School board had no authority to suspend administrators over bullying allegations: B.C. judge

VICTORIA — A B.C. Supreme Court judge has ruled the Greater Victoria School Board lacks the power to censure and suspend two elected trustees over allegations of harassment and bullying.

Judge Briana Hardwick said in a written ruling that the administrators argued the board breached procedural fairness by relying on events other than the findings of the complaints investigation reports.

The decision following a judicial review means directors Diane McNally and Rob Paynter have been reinstated.

They were censored and suspended in February after an independent investigation produced two reports a month earlier.

This meant they could no longer attend meetings or access confidential council information for the rest of their term, which was due to expire in November after the municipal elections.

Hardwick says two members of the school district’s administrative staff filed formal complaints in July 2021 against the trustees, who were each twice elected to their positions.

The complaints stem from directors’ social media posts about staff performance, as well as McNally’s comments to complainants and Paynter’s comments at public board meetings.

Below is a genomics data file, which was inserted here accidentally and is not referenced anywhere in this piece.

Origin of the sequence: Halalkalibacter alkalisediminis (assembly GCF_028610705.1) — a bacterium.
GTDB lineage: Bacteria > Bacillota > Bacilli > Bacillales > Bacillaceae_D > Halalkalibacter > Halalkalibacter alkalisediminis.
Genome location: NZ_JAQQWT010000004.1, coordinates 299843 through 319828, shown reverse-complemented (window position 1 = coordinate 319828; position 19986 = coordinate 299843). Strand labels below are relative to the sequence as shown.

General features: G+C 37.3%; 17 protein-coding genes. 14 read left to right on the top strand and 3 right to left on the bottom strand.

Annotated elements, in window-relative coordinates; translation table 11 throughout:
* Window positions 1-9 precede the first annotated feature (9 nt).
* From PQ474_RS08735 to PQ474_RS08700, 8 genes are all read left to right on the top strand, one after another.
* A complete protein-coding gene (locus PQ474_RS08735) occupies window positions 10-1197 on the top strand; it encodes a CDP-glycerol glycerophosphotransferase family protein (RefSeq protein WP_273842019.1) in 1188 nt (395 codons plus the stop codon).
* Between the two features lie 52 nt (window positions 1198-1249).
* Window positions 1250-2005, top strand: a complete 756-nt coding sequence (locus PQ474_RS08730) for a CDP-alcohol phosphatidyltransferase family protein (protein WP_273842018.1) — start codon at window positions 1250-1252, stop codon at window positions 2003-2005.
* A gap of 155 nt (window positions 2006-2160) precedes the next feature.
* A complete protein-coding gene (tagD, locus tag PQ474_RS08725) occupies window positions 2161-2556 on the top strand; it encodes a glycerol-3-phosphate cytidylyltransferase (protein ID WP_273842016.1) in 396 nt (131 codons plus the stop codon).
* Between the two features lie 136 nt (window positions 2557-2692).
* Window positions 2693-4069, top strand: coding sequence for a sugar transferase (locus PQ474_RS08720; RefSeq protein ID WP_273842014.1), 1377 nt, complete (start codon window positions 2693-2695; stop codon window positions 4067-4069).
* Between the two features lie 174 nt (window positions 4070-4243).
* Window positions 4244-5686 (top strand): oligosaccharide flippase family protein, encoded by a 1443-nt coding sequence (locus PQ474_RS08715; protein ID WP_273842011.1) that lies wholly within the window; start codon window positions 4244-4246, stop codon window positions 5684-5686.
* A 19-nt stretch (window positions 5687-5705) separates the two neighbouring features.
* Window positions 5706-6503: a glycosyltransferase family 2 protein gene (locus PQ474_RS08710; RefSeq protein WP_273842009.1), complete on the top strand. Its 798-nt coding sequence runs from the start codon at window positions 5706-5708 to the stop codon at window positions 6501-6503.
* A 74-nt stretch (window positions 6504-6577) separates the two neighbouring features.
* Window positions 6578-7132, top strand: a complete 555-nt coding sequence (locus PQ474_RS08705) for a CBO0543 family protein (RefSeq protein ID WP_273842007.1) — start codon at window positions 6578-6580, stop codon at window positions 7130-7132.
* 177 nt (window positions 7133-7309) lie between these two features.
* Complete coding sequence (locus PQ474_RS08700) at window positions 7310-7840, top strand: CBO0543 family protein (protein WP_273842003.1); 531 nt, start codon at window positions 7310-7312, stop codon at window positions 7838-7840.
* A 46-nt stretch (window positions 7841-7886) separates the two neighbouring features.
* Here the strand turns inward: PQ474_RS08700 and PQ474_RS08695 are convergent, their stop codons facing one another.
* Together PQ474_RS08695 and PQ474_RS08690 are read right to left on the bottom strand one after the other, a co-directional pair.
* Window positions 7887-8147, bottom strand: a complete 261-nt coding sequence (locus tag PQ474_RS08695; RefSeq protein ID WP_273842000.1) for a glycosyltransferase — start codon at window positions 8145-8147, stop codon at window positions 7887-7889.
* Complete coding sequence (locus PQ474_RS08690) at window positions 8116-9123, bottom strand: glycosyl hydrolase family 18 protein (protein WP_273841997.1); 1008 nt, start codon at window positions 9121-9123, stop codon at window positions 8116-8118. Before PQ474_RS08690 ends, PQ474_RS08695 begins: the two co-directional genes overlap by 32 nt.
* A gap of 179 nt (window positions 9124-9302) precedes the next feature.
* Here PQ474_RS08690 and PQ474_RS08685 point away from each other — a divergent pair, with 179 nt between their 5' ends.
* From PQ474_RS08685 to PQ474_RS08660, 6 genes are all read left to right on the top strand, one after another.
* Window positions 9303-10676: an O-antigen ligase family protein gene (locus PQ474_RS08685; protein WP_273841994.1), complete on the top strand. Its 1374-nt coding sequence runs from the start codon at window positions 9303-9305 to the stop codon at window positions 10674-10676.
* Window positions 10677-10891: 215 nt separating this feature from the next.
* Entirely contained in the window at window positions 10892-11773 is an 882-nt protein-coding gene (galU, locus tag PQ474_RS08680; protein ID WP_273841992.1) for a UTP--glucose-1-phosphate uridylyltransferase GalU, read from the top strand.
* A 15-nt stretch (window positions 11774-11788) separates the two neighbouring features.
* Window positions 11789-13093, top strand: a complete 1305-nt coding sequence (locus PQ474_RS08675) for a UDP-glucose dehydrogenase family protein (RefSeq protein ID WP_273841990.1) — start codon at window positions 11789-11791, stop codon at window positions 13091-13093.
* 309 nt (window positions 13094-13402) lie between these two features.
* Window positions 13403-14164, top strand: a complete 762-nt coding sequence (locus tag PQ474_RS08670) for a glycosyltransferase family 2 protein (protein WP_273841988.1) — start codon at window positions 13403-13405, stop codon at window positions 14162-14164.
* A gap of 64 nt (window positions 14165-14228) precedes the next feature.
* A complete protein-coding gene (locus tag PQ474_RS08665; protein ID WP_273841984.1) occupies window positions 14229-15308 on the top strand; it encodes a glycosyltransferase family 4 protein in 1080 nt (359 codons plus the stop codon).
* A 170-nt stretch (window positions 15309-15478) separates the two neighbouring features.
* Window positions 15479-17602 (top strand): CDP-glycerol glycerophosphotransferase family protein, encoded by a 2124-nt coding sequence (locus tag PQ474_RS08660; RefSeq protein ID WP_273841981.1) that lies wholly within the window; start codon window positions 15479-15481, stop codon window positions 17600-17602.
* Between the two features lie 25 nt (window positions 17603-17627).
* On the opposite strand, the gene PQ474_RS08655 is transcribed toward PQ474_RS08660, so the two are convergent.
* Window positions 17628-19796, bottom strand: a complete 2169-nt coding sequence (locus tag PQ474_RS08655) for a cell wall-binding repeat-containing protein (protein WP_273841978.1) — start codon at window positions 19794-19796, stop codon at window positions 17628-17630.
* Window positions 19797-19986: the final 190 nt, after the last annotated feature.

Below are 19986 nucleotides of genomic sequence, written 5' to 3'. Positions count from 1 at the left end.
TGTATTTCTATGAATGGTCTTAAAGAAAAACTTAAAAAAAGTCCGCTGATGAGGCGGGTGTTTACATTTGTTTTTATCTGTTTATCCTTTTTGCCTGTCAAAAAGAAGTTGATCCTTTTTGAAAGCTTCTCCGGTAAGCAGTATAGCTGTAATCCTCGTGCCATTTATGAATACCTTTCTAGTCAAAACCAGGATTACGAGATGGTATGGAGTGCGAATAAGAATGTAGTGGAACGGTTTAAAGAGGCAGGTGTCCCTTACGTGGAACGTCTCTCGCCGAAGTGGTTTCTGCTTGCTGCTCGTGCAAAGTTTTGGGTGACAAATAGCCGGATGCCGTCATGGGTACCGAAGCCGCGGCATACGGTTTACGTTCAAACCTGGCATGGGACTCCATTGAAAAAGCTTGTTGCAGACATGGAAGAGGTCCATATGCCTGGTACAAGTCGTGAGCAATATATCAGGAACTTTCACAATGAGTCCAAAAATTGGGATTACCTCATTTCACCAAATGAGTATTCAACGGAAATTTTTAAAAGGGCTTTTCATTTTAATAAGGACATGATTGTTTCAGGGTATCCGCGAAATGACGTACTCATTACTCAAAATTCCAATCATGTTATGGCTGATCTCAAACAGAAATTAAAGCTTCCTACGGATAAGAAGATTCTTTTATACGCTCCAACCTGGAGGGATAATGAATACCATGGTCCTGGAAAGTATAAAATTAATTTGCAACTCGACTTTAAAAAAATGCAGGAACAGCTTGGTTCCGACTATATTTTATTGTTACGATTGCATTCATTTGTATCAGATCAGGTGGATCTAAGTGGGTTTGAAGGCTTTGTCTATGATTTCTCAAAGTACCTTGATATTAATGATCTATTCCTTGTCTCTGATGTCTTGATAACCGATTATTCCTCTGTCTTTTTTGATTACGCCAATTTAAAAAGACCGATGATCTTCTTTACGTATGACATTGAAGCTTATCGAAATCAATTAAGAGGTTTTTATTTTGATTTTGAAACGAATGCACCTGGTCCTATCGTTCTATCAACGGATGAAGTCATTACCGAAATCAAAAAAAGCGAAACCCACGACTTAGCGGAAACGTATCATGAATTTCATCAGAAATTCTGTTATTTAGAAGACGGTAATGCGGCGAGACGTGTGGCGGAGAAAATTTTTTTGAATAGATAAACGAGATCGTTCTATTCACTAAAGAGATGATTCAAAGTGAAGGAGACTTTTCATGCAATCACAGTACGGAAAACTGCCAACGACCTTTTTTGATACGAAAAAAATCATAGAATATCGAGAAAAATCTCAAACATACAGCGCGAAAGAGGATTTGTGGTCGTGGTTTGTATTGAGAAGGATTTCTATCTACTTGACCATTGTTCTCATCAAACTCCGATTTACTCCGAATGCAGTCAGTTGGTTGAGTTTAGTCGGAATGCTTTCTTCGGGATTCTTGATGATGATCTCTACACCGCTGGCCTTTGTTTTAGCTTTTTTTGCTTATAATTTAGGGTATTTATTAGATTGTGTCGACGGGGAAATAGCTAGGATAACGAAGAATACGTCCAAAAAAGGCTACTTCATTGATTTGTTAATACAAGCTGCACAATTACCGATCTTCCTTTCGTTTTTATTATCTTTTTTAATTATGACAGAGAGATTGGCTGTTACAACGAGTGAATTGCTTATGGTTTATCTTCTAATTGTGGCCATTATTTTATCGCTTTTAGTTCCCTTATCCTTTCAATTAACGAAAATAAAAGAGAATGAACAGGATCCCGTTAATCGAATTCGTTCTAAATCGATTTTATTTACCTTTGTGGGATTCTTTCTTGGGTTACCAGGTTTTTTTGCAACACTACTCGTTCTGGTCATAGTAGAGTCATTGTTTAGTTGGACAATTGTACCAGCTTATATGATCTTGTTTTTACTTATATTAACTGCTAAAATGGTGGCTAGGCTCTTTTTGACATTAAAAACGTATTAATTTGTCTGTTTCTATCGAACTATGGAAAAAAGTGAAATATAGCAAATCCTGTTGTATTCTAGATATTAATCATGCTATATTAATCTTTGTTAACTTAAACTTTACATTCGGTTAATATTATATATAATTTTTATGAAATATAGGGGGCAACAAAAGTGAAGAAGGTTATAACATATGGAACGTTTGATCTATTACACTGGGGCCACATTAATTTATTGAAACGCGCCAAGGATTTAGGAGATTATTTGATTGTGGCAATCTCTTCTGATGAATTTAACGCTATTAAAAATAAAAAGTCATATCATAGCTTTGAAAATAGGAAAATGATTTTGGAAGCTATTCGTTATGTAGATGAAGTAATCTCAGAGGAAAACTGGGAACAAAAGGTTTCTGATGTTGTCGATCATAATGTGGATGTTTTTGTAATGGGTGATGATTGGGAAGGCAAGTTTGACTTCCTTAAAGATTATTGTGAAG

Hardwick says in a decision dated Friday and posted online Monday that the School Act does not authorize the board to sanction them, adding: « The board does not have the power to suspend a trustee in a manner that amounts to a de facto dismissal of a trustee from their elected office.

The ruling says investigator Marcia McNeil found the directors’ conduct amounted to bullying and harassment, but her correspondence with the board indicates whether the board had the power to sanction or censure them.

McNeil had said that making recommendations to meaningfully remedy their conduct had therefore been a challenge, the judge noted.

McNeil had also expressed concerns that any sanctions would lead to « further division on the board and not improve interactions between directors and senior executives. »

« At present, there are few meaningful remedies available to remedy the conduct of elected officials, » McNeil said.

Hardwick says relations between some trustees, school board administration staff, and some of the electorate within the school district since the October 2018 election could generally be characterized as strained, creating two factions within the board, with McNally and Paynter aligned with the minority.

None of the directors were immediately available for an interview.

Board chairman Ryan Painter said the board is reviewing Hardwick’s decision while considering his options.

“What is most important is that the community has a school board that can function properly in an honest, legal and respectful manner to advance the interests of our students,” he said in a statement.

This report from The Canadian Press was first published on September 26, 2022.


Conversations are opinions of our readers and are subject to the Code of conduct. The Star does not share these opinions.

CA Movie

Back to top button